identifier that would indicate a rulename is omitted, then the reference targets 
the root rule of the external grammar. 

A URI reference is illegal if the referring document and referenced document 
have different modes. For instance, it is illegal to reference a "dtmf" grammar 
from a "voice" grammar. (See Section 4.6 for additional detail on modes.) 

** A URI reference may be accompanied by a media type that indicates the content type 
of the resource identified by the URI. When specified, the type value takes 
precedence over other possible sources of the media type (for instance, the 
"Content-type" field in an HTTP exchange, or the file extension). If present, 
the media type is binding and cannot be ignored when parsing the referenced URI. 

** When the content represented by a URI is available in many data formats, a 
grammar processor may use the type to influence which of the multiple formats 
is used. For instance, on a server implementing HTTP content negotiation, the 
processor may use the type to order the preferences in the negotiation. 

** Informative: use of the type attribute should be considered a last resort. For 
instance, the type may be appropriate when a grammar is fetched via HTTP but 
(1) a web server cannot be configured to indicate the correct media type, and 
(2) the grammar processor is unable to automatically detect the media type. In 
the event that a grammar is transformed to another form (e.g. ABNF Form to XML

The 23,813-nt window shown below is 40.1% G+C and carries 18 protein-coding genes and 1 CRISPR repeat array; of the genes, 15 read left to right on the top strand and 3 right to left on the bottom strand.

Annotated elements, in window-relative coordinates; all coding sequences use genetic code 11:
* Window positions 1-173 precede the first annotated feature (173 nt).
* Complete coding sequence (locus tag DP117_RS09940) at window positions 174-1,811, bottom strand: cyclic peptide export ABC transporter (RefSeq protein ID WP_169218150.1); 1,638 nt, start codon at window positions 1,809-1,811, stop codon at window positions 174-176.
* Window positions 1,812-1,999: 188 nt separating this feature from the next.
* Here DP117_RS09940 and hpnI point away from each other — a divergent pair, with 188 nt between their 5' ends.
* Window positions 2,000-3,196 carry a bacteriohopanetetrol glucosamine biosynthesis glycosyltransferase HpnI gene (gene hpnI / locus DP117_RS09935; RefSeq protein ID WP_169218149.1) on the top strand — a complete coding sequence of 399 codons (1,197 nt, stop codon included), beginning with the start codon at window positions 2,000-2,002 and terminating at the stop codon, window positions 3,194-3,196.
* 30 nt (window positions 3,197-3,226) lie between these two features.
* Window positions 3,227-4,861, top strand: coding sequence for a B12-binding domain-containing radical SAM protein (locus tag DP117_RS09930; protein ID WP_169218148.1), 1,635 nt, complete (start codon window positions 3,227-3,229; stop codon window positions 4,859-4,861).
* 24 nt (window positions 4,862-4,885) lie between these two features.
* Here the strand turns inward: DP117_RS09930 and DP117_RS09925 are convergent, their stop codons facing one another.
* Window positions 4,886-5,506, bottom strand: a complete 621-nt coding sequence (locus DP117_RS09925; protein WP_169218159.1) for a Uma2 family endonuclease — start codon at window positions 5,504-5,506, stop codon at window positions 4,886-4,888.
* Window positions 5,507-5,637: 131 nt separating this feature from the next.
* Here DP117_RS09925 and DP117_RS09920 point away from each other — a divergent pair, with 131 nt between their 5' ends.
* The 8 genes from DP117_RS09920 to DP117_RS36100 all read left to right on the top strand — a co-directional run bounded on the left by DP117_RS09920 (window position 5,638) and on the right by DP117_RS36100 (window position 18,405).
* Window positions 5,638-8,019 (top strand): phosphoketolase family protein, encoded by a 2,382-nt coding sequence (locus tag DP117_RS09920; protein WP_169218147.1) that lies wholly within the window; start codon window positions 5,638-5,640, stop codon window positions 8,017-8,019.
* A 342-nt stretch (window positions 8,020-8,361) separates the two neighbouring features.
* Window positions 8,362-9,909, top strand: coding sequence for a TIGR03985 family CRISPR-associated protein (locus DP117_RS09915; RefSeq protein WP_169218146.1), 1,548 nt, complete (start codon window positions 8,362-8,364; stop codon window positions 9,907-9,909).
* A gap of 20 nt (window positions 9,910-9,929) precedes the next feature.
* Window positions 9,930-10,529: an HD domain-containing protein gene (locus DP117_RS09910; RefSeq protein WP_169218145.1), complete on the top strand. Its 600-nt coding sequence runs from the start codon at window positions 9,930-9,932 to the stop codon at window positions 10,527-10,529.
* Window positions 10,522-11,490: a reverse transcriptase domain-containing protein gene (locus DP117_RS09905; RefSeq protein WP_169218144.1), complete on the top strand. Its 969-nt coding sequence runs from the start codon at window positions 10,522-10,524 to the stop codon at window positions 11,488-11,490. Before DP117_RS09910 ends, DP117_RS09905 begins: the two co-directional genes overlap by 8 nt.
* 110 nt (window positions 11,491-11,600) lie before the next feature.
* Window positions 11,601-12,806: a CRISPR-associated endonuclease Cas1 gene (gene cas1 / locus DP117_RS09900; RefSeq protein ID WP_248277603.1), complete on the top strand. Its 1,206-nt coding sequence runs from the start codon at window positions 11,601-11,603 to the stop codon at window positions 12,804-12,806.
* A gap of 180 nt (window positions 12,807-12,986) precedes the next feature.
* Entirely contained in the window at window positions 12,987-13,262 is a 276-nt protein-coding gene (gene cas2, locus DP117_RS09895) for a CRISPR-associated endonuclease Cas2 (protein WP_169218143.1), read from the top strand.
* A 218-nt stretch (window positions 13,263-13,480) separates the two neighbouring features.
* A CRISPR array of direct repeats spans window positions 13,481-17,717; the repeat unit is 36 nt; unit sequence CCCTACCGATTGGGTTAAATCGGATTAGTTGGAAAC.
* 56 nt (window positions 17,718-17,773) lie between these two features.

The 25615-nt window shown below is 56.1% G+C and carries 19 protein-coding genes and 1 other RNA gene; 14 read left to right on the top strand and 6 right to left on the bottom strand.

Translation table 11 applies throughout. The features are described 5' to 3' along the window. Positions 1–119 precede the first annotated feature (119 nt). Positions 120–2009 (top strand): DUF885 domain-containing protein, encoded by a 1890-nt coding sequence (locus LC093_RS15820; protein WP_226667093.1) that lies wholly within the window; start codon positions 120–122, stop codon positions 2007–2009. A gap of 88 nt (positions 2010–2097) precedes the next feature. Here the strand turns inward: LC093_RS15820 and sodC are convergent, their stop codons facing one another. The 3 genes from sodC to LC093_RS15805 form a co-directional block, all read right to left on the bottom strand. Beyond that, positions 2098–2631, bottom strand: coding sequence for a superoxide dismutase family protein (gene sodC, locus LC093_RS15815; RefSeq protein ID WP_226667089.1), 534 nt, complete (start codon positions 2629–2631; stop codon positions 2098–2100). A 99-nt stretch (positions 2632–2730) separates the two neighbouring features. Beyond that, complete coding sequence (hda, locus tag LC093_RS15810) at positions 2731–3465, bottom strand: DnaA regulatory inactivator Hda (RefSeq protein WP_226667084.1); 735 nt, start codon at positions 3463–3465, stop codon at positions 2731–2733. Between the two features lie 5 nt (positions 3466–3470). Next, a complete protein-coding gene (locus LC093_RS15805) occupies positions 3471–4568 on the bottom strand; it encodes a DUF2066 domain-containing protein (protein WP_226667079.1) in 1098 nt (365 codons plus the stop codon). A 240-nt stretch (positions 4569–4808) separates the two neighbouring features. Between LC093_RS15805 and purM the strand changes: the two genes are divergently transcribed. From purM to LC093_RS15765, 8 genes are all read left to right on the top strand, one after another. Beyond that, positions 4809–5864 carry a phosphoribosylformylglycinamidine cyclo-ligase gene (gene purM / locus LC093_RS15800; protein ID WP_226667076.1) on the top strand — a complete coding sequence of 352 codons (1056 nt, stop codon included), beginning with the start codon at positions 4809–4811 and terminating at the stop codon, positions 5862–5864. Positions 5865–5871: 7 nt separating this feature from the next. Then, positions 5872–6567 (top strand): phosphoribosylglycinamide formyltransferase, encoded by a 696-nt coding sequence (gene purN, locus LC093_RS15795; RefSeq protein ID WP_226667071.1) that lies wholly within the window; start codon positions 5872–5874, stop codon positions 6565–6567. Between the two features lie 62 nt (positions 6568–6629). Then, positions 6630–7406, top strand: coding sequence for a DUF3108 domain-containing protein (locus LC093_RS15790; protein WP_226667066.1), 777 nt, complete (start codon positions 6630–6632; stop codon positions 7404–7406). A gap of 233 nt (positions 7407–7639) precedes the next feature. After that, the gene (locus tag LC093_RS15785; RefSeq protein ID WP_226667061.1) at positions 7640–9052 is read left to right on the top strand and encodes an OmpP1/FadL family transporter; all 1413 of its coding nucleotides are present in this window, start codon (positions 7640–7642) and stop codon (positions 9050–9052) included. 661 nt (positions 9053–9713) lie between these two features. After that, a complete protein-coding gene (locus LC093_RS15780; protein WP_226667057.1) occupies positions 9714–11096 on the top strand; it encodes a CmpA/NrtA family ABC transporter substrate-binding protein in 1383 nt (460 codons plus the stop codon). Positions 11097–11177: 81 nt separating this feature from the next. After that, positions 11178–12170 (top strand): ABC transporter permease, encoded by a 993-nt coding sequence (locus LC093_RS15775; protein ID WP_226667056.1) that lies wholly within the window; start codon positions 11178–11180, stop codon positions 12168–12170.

Form) then any type attribute on a reference to that grammar also must be modified. 


> -----Original Message-----
> From: Martin Duerst [mailto:duerst@w3.org]
> Sent: Monday, April 01, 2002 10:21 PM
> To: Al Gilman; andrew.hunt@speechworks.com; www-voice@w3.org
> Subject: RE: Personal comments on Speech Recognition Grammar Spec last
> call
> 
> 
> Hello Al,
> 
> After taking quite some time to think about it again,
> I think I can very much agree with your position.
> 
> I very much hope that the Speech Recognition Grammar Spec
> can be changed in that way, and would otherwise not be
> satisfied with the resolution.
> 
> It took me quite a while to think about potential security
> issues (there have been several recent security problems
> where (mime) typing was involved). At the moment, my guess
> is that there is not too much of a problem. The first point
> would be that speech grammars are not security-relevant
> (maybe a grammar with some recursive rules could create
> an infinite loop and therefore a denial of service attack
> on a bad implementation). But maybe I'm wrong here and
> some components of the grammar could lead to execution
> of some code. The second point is of course that a speach
> grammar will be used when a speech grammar is referenced.
> There is no general link functionality such as: When you
> get here, display the referenced document.
> So I think it should be okay.
> 
> Regards,    Martin.
> 
> At 16:16 02/03/21 -0500, Al Gilman wrote:
> >Sorry to be a space cadet, but I want to reverse what I said a bit.
> >
> >Rather than say "the type indicated in the reference rules, when present" 
> >better to say "In the case that the actual resource recovered bears an 
> >indication of a type not suitable for processing, the type indicated in 
> >the reference may be used to attempt a recovery from this error."
> >
> >[more below]
> >
> >At 08:47 PM 2002-03-20 , Martin Duerst wrote:
> > >Hello Andrew,
> > >
> > >I'm sorry to bother you again. Based on Al's comments, I had a look
> > >at your mail again, and found some very basic unclarity.
> > >
> > >At 14:03 02/03/18 -0500, Andrew Hunt wrote:
> > >>Martin,
> > >>
> > >>As of the last email there were three outstanding issues.  Here is
> > >>a summary of status/disposition.
> > >
> > >>20) It is a bad idea to have the media type specified
> > >>     with the reference overwrite the media type determined from the
> > >>     actual referenced resource
> > >>
> > >>After your most recent email the working group revisited the issue.